A major 7th chord is constructed by combining the 1st, 3rd, 5th, and 7th tones (notes) of a major scale. This represents an interval combination of root (1st), major third (3rd), perfect fifth (5th) and major seventh (7th). So to form a C major 7th we would use the scale tones C, E, G, and B. The symbols for a major 7th are Major 7, M7 or Maj7. Whenever you see these symbols or names following a piano note (C, D, Eb, etc.), this designates that a major 7th chord is to be played.
All major 7th chords are constructed using this simple rule. With this knowledge you can now form a major 7th piano chord from any tone (note) on the piano. Rather than provide you with more examples here, go to Chordhouse.com piano chord finder and view as many major 7th piano chords as you like. All you have to do is select the chord name (B, F#, Ab, etc.) and then select "Major 7". You can then see how the chord(s) are formed on their "virtual piano keyboard". This will open up a new window so when you are done simply close that page and you will be brought back here.
When you practice these major 7th chords, I recommend you construct them using the 1st, 2nd, 3rd, and 5th fingers of your right hand. Thumb (1st), pointer finger (2nd), middle finger (3rd) and pinky (5th). For your left hand I recommend using the 1st, 3rd, 4th, and 5th fingers with your pinky (1st), middle finger (3rd), pointer finger (4th) and thumb (5th). If it is difficult making these chords continuing practicing both your scales and triad chords. Soon you will develop more finger control and flexibility and be able to make the "stretch".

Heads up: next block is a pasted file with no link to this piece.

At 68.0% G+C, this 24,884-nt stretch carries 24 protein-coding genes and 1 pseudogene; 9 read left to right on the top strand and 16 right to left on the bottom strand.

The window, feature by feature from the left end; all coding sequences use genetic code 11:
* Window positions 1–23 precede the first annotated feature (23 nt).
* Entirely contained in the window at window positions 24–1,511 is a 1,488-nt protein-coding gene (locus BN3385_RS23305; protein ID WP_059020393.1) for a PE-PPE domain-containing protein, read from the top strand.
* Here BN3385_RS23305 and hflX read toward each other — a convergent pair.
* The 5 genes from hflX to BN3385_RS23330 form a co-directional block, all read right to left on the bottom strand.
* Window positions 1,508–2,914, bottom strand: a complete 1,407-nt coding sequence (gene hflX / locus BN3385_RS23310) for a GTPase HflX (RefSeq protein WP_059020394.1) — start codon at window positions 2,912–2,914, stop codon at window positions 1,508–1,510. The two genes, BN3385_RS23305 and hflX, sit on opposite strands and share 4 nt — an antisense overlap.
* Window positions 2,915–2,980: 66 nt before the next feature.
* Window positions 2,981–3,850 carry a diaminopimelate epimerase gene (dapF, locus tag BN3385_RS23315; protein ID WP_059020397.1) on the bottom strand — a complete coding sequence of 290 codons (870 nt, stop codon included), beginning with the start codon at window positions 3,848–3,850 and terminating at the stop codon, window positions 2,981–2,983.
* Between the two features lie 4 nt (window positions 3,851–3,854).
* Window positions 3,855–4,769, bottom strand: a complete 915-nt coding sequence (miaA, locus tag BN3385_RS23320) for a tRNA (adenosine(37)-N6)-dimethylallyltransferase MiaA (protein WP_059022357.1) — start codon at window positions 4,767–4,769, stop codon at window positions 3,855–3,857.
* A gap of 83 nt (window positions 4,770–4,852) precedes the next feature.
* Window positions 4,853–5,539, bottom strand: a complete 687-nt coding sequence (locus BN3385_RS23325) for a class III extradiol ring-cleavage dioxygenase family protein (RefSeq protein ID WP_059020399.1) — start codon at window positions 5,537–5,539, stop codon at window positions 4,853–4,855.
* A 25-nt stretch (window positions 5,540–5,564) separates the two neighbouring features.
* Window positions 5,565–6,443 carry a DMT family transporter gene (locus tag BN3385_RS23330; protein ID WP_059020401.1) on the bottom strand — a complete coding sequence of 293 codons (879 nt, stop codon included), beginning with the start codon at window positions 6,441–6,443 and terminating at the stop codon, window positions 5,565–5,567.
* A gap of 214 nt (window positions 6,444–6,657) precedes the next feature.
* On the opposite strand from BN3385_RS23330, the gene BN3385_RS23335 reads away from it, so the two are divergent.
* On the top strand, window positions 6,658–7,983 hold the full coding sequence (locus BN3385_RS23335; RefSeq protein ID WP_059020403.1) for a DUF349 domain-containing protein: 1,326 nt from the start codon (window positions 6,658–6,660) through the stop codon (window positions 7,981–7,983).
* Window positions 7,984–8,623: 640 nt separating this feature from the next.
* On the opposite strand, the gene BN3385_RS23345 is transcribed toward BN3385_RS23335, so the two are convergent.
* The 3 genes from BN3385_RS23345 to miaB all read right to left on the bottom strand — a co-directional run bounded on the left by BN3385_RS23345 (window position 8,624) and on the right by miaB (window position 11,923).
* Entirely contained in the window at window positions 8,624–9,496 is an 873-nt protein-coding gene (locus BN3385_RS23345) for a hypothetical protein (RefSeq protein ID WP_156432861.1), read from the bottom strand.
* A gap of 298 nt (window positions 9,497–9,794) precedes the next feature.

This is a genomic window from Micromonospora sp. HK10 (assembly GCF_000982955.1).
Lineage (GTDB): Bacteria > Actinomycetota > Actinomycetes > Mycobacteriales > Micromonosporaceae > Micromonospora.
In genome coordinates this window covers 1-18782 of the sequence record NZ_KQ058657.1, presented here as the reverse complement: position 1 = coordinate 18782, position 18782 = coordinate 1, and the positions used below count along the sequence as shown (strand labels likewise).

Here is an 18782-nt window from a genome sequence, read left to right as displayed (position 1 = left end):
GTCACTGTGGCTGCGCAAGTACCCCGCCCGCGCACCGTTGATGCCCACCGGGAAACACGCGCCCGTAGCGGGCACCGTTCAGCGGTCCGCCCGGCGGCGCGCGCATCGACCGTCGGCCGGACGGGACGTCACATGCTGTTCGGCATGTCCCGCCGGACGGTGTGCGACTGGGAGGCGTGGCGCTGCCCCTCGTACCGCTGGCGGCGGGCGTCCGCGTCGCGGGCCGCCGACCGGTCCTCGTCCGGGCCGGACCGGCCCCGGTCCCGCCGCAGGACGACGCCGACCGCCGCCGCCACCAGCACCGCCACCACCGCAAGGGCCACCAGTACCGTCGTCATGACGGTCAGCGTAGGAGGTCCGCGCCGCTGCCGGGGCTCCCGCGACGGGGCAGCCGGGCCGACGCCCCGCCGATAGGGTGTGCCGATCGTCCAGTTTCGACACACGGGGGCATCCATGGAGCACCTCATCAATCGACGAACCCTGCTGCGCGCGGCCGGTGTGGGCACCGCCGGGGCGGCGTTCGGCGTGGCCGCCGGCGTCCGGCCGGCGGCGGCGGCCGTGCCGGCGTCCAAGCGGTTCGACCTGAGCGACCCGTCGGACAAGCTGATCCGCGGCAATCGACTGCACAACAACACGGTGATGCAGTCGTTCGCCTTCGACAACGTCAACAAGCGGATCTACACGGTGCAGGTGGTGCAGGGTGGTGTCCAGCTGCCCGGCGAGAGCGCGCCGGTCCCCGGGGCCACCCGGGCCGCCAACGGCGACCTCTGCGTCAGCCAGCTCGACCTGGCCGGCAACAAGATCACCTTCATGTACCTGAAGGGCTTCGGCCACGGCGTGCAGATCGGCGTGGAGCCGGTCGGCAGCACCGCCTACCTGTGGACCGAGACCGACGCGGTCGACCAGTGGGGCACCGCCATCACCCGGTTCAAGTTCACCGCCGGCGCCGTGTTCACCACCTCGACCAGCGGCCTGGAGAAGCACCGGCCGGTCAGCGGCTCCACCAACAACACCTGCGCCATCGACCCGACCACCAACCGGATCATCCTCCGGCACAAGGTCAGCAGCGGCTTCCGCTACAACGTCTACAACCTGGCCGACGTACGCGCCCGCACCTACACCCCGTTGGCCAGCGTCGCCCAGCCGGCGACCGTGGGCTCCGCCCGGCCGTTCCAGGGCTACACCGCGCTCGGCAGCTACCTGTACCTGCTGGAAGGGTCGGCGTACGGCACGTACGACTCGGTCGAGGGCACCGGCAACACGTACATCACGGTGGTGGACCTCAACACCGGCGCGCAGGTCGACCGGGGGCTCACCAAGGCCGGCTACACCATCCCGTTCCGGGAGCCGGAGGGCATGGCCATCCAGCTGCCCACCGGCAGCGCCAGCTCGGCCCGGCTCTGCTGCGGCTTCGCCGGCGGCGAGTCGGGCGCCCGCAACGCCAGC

Learn the X-treme Way to Play Worship by Ear!
A friend of mine from a guitar forum posted a clip of Esperanza Spalding performing live from Copenhagen. Her style of jazz singing and playing, well I give her 10+ stars! Those following jazz ought to keep an ear on the bassist ESPERANZA SPALDING, who is going about things her own way.
There are many gifted singers in jazz today, and no shortage of accomplished acoustic bass players. But few jazz artists can be both. Read more about Esperanza
Esperanza likes to say it was an accident that she started playing the bass, and it was a miracle she ever made it to Berklee. It's probably an even bigger miracle that she stayed. But while fate and chance may have played a part in getting Esperanza where she is today, talent like hers is no accident.
http://www.berklee.edu/profiles/spalding.html Take a look and listen for yourself. You ask me why I wrote about a jazz bassist? Well, listen to the piano player. I love how he plays those rootless chords. There is so much air and space in his playing. That's where the expression: "Less is more" is applied. Enjoy! By the way, with her enormous talent, her music dips into samba, bop, straight-up jazz, pop, funk, latin, afro-cuban, and many other territories. See for yourself!
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